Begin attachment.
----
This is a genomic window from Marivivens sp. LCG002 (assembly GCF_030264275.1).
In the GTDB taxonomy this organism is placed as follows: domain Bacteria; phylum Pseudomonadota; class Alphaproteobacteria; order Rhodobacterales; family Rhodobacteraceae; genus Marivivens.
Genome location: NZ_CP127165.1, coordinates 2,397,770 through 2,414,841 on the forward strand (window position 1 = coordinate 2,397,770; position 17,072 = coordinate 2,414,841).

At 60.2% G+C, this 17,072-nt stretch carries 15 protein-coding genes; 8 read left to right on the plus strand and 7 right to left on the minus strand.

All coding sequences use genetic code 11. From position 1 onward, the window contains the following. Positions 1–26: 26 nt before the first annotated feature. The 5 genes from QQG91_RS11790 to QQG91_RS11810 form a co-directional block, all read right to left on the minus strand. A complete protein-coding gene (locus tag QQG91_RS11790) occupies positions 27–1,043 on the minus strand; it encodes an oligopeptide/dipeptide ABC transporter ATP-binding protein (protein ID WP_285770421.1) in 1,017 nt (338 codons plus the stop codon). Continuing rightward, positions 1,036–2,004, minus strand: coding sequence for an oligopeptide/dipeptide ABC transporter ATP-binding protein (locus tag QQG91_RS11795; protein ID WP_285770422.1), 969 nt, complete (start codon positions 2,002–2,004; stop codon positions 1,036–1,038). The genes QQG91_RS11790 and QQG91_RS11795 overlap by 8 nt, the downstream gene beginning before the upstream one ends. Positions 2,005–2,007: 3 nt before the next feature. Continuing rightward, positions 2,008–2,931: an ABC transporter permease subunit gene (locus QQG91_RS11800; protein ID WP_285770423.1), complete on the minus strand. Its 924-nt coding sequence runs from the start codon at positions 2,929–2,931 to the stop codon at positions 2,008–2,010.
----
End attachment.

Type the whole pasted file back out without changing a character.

This is a genomic window from Marivivens sp. LCG002 (assembly GCF_030264275.1).
In the GTDB taxonomy this organism is placed as follows: domain Bacteria; phylum Pseudomonadota; class Alphaproteobacteria; order Rhodobacterales; family Rhodobacteraceae; genus Marivivens.
Genome location: NZ_CP127165.1, coordinates 2,397,770 through 2,414,841 on the forward strand (window position 1 = coordinate 2,397,770; position 17,072 = coordinate 2,414,841).

At 60.2% G+C, this 17,072-nt stretch carries 15 protein-coding genes; 8 read left to right on the plus strand and 7 right to left on the minus strand.

All coding sequences use genetic code 11. From position 1 onward, the window contains the following. Positions 1–26: 26 nt before the first annotated feature. The 5 genes from QQG91_RS11790 to QQG91_RS11810 form a co-directional block, all read right to left on the minus strand. A complete protein-coding gene (locus tag QQG91_RS11790) occupies positions 27–1,043 on the minus strand; it encodes an oligopeptide/dipeptide ABC transporter ATP-binding protein (protein ID WP_285770421.1) in 1,017 nt (338 codons plus the stop codon). Continuing rightward, positions 1,036–2,004, minus strand: coding sequence for an oligopeptide/dipeptide ABC transporter ATP-binding protein (locus tag QQG91_RS11795; protein ID WP_285770422.1), 969 nt, complete (start codon positions 2,002–2,004; stop codon positions 1,036–1,038). The genes QQG91_RS11790 and QQG91_RS11795 overlap by 8 nt, the downstream gene beginning before the upstream one ends. Positions 2,005–2,007: 3 nt before the next feature. Continuing rightward, positions 2,008–2,931: an ABC transporter permease subunit gene (locus QQG91_RS11800; protein ID WP_285770423.1), complete on the minus strand. Its 924-nt coding sequence runs from the start codon at positions 2,929–2,931 to the stop codon at positions 2,008–2,010.